Canadian Journal of Education – check out these 2 articles

September 30, 2015 at 8:00 am Leave a comment

The Canadian Journal of Education has released a new issue (38: 3, 2015) and I would like to highlight 2 articles of interest to Ontario teachers.

Implementing Parent Engagement Policy in an Increasingly Culturally Diverse Community of New Immigrants: How New is “New”? PDF
Author: Kathleen King-Yin Wong

From pages 23 and 24 of the article:

“With results from this study, here are some policy implementation recommendations for school administrators:

  1. Survey the school community regularly in order to determine its unique and potentially changing desires regarding the type of activities in which the community can engage, potential barriers to engagement, and the effectiveness of
    the school’s efforts in supporting parent engagement.
  2. When resources are limited, focus policy implementation on a particular group of community members. For example, it was revealed in this case study that new immigrants (those who have been living in Canada for three years or less) desired more decision-making activities. Therefore, in a school with many new immigrant families and limited resources, the highest return on investment may be prioritizing the engagement of this group for their desired activity using what limited resources are available.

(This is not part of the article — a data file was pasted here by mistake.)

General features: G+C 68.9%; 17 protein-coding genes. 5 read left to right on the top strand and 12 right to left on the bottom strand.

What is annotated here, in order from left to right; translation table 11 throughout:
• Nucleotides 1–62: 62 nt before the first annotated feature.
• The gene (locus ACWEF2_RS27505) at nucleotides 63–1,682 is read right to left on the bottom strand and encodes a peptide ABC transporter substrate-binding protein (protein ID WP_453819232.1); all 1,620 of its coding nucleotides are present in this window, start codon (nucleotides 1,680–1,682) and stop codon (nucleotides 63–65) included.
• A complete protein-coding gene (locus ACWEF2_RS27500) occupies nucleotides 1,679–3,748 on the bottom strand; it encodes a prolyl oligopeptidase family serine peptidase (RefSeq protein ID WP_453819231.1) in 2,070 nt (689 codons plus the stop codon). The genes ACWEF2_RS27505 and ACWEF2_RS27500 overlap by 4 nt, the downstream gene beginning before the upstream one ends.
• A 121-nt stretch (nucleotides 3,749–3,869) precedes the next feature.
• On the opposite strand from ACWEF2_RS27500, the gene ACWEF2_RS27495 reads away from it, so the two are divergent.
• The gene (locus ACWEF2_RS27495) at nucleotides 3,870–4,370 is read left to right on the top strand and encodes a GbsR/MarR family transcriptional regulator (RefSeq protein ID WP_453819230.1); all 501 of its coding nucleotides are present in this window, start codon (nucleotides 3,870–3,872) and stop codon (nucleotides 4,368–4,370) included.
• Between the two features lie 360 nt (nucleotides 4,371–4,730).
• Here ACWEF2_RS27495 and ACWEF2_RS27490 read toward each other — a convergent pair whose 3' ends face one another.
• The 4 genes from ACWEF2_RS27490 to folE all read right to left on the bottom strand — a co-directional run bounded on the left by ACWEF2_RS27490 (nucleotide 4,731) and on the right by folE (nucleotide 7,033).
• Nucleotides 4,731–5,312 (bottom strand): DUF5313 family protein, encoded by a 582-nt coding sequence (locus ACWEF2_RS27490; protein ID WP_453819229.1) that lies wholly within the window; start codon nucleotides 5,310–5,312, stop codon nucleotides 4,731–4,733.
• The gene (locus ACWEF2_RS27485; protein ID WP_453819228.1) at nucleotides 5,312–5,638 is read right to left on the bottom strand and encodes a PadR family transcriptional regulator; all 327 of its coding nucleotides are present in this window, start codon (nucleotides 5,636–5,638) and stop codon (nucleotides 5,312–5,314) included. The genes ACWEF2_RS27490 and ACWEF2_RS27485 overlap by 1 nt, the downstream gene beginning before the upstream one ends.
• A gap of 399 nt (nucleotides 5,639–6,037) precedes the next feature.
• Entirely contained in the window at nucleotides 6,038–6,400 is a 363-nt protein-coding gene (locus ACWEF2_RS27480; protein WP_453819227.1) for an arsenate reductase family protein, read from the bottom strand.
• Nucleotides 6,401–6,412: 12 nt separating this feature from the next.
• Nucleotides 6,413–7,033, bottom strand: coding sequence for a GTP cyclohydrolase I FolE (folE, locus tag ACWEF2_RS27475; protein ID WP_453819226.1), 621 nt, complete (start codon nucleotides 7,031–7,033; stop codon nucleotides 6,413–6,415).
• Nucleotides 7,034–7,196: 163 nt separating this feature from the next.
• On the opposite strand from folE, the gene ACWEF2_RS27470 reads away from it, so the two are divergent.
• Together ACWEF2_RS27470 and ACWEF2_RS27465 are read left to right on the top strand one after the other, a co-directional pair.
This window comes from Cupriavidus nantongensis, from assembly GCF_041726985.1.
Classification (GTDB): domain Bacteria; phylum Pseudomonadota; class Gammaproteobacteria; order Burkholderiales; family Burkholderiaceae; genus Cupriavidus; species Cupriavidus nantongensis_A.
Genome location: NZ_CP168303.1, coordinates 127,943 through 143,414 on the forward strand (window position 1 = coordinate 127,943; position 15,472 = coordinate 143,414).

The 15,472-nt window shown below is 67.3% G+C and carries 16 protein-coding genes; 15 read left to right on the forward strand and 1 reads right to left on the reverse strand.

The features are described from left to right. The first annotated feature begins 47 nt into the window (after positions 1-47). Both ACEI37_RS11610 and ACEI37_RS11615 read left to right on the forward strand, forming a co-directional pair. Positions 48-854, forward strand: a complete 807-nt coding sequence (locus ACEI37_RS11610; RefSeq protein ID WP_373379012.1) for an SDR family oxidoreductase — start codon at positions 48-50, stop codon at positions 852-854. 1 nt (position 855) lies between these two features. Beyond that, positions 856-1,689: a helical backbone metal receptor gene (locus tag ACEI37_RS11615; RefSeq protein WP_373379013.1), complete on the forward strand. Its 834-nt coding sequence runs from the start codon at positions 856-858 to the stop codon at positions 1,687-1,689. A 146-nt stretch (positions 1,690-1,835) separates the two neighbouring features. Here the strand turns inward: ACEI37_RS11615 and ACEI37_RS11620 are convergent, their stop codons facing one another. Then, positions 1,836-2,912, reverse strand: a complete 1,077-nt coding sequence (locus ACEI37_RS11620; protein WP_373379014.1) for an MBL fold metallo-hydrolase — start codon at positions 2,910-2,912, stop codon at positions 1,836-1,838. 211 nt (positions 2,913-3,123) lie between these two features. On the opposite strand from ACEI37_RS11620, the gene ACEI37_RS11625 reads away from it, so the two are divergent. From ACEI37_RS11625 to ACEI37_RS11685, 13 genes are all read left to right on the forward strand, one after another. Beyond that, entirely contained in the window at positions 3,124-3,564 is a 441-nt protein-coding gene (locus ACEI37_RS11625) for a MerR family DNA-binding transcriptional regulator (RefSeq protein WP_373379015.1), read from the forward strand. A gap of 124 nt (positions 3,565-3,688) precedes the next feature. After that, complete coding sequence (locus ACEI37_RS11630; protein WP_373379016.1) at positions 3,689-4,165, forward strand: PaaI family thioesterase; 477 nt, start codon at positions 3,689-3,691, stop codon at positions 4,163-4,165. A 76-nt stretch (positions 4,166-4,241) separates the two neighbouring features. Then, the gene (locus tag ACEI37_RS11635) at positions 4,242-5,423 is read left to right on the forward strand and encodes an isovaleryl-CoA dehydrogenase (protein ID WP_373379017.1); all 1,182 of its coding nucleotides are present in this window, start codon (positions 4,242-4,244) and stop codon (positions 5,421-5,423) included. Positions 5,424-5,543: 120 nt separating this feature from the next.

3. Recognize that students are key stakeholders and potential gate-keepers of information in the parent engagement process and promote the benefits of parental engagement to both students and parents.
  4. Enable a shared understanding of parents’ and teachers’ desired level of parent engagement in various activities, and identify barriers parents may face to help break down the “silos” stakeholders phenomenon and enhance
    collaboration.Let parents know they are valued and their help is welcomed and needed, as this can be beneficial to both school and parents. For example, schools can reduce translation and organization costs for events, while parents can network and add experience to their résumé.
  5. Ask Student Success teachers, who have dedicated time to student success related initiatives, for advice with contacting parents individually, coordinating parent engagement workshops, releasing classroom teachers for meeting with parents, collecting and analyzing parent engagement data, and informing school parent engagement policies.
  6. Provide teachers with practical professional development opportunities to update skills/knowledge so they are better equipped to adapt to parents’ changing beliefs and desires in parent engagement, as well as their preferred communication methods.
Are You Providing an Education that Is Worth Caring About? Advice to Non-Native Teachers in Northern First Nations Communities PDF
Author Melissa Oskineegish

From page 20: “Every community is unique with its own culture, ideals, and ways of living; though not all examples provided in this article are applicable, the willingness to learn through self-reflection, communication, and community engagement can be applied anywhere. Approaching teaching with open-mindedness, flexibility, and positivity will help shape a teacher’s attitude and approach to being both the teacher and the learner. The idea of arriving to teach in a remote First Nations community with a willingness to learn and to get to know the students, parents, colleagues, and community members is applicable to any community; the specifics of culturally relevant teaching will
have to be adjusted and decided within each community.”

Enjoy! Rowan

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